Unbuilt Actors List
Sometimes may find that you have built the lighting but continue to see this warning popping up with a number of unbuilt objects but no direct way to identify which ones.
You can open up the Output Log window from the from the Developer Tools menu. Enter in the command DumpUnbuiltLightInteractions to be given a list of any Actors that are not having their light built or either have had their lighting invalidated.
This list of Actors can be really helpful to determine what is going on. It could be as simple as having a Blueprint that is set to static but has a movable component or you have an Actor that is placed via the construction script but then moved after lighting has been built.
Open the Statistics window by going to Window > Statistics. This can be a helpful tool for determining information about your lighting build and information about all your static meshes in your scene that have their lightmap resolutions set. It's a good tool for troubleshooting exactly how long specific actors took to build during the lighting building process. This can easily help identify the offenders for a long light build time if something is being slow.
Lighting Quality comparison, or Production > Preview
When lighting needs to be built for a level the quality of the light build for lightmaps can be set in the toolbar by going to the options for Build > Lighting Quality > and selecting a quality level.
By default the Quality is set to Preview. This setting has the fastest computation time whereas Production will have the slowest computational time, but be much more accurate.
The Lighting Quality settings can be found here:
For this demonstration there will be an enclosed room to show the quality of the shadows being built: (This will be the same scene setup used for #Why is there shadow splotches on my static mesh?, or How to clean those dirty lightmaps?
In this example it’s easy to see the difference between the default Preview setting and Production setting. With Production almost all of the light leaking that was prevalent in the previous quality settings is gone. This is a good way to troubleshoot your lighting issues if there is light leaking. If Production doesn’t get rid of the light leaking then it’s time to have a look at how the lightmap UVs are set up or possibly the placement of the meshes in your level.
With the Statue static mesh in this scene it’s not as easily noticeable that the shadow quality has been adjusted. There is slight differences in quality, but not enough to tell with the particular object.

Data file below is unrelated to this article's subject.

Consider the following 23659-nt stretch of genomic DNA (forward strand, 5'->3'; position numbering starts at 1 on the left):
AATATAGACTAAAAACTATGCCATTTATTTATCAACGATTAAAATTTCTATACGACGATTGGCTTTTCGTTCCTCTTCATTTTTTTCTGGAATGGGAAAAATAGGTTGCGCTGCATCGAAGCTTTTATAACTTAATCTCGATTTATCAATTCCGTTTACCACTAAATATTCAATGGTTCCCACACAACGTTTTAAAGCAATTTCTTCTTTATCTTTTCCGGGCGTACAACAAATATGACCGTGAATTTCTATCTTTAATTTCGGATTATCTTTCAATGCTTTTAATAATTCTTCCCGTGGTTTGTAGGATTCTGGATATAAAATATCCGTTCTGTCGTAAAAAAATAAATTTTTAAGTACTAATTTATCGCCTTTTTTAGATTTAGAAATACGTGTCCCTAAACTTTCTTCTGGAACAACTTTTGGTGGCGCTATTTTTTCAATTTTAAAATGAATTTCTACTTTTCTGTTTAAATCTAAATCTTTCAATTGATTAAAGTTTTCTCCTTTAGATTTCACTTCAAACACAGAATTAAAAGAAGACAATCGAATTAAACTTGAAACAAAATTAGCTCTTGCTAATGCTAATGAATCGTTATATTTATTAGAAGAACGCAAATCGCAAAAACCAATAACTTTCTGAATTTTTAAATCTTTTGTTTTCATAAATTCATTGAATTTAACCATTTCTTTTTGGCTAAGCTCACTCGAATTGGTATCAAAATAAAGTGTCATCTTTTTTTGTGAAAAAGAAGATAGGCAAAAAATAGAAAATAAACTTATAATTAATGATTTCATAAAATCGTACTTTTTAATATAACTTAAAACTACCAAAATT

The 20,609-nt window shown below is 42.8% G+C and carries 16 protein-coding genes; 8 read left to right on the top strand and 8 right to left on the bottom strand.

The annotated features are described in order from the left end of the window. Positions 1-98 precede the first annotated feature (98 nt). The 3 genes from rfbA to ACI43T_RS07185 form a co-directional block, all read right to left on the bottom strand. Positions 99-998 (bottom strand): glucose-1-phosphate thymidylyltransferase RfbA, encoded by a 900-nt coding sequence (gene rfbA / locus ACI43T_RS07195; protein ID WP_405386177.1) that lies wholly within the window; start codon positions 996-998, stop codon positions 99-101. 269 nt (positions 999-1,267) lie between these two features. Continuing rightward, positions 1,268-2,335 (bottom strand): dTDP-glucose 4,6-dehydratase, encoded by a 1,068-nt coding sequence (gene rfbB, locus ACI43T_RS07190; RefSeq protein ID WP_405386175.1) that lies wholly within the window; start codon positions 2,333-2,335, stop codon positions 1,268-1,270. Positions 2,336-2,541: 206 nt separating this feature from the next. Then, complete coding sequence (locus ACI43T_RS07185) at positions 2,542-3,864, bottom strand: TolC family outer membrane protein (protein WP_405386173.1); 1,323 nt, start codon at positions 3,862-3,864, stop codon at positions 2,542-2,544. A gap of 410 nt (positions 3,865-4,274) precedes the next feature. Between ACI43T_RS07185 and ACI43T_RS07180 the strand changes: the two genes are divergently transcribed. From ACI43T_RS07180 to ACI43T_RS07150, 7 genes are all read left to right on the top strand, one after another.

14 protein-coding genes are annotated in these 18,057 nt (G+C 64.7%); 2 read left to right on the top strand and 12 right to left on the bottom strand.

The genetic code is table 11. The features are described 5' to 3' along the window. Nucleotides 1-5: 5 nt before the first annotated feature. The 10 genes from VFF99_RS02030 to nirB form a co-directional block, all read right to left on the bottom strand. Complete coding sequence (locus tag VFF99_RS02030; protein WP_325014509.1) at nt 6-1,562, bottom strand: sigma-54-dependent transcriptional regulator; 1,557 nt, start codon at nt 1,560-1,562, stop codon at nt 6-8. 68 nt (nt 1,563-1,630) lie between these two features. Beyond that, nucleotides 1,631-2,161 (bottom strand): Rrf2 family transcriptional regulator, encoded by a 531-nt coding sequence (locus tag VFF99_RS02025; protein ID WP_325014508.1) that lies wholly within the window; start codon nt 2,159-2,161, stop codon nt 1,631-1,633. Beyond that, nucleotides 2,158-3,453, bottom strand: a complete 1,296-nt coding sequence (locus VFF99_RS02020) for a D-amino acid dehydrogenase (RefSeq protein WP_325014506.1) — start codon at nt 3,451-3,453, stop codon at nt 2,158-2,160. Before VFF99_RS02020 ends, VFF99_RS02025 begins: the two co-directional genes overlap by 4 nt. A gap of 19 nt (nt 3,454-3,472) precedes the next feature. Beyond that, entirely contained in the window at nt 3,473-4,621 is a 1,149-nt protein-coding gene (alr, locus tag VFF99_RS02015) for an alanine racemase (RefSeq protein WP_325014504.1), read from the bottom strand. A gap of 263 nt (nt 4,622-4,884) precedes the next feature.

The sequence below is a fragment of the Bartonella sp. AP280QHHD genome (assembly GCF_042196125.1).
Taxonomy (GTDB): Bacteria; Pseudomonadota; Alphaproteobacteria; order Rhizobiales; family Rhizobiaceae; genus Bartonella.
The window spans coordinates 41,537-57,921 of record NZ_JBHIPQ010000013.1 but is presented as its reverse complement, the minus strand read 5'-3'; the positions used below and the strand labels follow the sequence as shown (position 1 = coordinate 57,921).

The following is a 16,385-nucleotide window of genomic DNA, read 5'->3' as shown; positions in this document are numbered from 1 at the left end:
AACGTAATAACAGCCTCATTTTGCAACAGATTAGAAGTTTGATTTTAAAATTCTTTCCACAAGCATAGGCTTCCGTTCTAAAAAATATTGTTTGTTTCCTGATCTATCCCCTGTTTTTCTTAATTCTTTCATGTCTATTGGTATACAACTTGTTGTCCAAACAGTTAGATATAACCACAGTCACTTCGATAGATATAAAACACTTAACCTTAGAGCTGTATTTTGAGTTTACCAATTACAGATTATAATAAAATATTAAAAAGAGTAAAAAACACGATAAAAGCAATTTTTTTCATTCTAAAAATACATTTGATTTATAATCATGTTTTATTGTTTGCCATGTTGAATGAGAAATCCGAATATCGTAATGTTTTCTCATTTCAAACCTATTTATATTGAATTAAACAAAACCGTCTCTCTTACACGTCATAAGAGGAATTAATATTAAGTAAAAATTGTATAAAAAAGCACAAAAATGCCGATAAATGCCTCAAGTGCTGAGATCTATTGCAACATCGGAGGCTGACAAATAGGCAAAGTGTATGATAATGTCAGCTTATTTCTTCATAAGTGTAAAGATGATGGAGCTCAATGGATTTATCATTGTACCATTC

In this animated Gif the quality differences are minuscule from this perspective. This behavior is expected for more organic shapes. The human eye notices non-organic straight lines (like Architectural right angles) before curved or more organic shapes given the same color and brightness. As a note, the jaggedness of the shadows on the ground plane are the result of having a lower lightmap resolution for a larger mesh. Increasing the lightmap resolution will improve the quality of the shadow definition.
Lightmap Error Coloring
This option can be enabled via the Build Menu drop-down when you select Use Error Coloring and are using Lighting Quality settings for Preview or Medium.
When lightmass encounters an error it will color the type of error so that it’s easily identifiable. Below are the color types that will be reflected for the type of issue you have.
- Orange: This is caused by non-unique or overlapping UVs.
- Green: This is caused by having wrapping UVs or UVs that are outside of the 0,1 UV space.
- Yellow: These are unmapped texels that either have zero lightmap area or in the case of BSPs may be too low of a lightmap resolution.
You can see more information in the UE3 documentation that still applies: https://udn.epicgames.com/Three/LightmassTools.html#Lightmap error colors
Find the Objects referenced in "Lighting needs to be rebuilt (X Objects)"
Sometimes you may have an issue where lighting is continually being invalidated or you may have tweaked something in your level and not realized it leaving you with this dreaded “Lighting needs to be rebuilt ([number] objects)” but no easily identifiable way to see what the “[number] objects” are.
Luckily we have an easy way for you to get this information to help you better track, investigate, and resolve your issue(s) with lighting being invalidated.
- Start by opening the Output Log window by going to Window > Developer Tools > Output Log.
- Bring up the Console by using the ` (tilde) key and enter in the command DumpUnbuiltLightInteractions
So why is this really useful?
- You can quickly identify the Actors that are causing the warning to appear.